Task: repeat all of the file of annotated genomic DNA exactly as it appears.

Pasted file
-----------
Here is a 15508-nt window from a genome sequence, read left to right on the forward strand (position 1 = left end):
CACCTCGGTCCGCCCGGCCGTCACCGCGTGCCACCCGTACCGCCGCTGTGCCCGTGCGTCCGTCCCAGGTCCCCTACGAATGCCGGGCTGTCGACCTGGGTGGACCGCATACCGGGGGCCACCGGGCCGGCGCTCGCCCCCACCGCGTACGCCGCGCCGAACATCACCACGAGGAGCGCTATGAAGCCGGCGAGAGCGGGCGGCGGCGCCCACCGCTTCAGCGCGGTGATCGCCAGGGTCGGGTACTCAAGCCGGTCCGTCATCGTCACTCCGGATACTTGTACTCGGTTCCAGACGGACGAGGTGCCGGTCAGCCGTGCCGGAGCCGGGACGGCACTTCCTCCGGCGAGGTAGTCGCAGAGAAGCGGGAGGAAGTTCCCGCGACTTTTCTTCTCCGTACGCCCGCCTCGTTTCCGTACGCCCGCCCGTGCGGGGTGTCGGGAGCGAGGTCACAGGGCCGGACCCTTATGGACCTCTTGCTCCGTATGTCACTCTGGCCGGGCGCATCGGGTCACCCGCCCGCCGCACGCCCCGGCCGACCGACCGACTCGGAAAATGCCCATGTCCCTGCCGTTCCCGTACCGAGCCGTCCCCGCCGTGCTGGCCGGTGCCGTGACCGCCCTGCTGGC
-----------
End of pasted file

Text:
Here is a 15508-nt window from a genome sequence, read left to right on the forward strand (position 1 = left end):
CACCTCGGTCCGCCCGGCCGTCACCGCGTGCCACCCGTACCGCCGCTGTGCCCGTGCGTCCGTCCCAGGTCCCCTACGAATGCCGGGCTGTCGACCTGGGTGGACCGCATACCGGGGGCCACCGGGCCGGCGCTCGCCCCCACCGCGTACGCCGCGCCGAACATCACCACGAGGAGCGCTATGAAGCCGGCGAGAGCGGGCGGCGGCGCCCACCGCTTCAGCGCGGTGATCGCCAGGGTCGGGTACTCAAGCCGGTCCGTCATCGTCACTCCGGATACTTGTACTCGGTTCCAGACGGACGAGGTGCCGGTCAGCCGTGCCGGAGCCGGGACGGCACTTCCTCCGGCGAGGTAGTCGCAGAGAAGCGGGAGGAAGTTCCCGCGACTTTTCTTCTCCGTACGCCCGCCTCGTTTCCGTACGCCCGCCCGTGCGGGGTGTCGGGAGCGAGGTCACAGGGCCGGACCCTTATGGACCTCTTGCTCCGTATGTCACTCTGGCCGGGCGCATCGGGTCACCCGCCCGCCGCACGCCCCGGCCGACCGACCGACTCGGAAAATGCCCATGTCCCTGCCGTTCCCGTACCGAGCCGTCCCCGCCGTGCTGGCCGGTGCCGTGACCGCCCTGCTGGC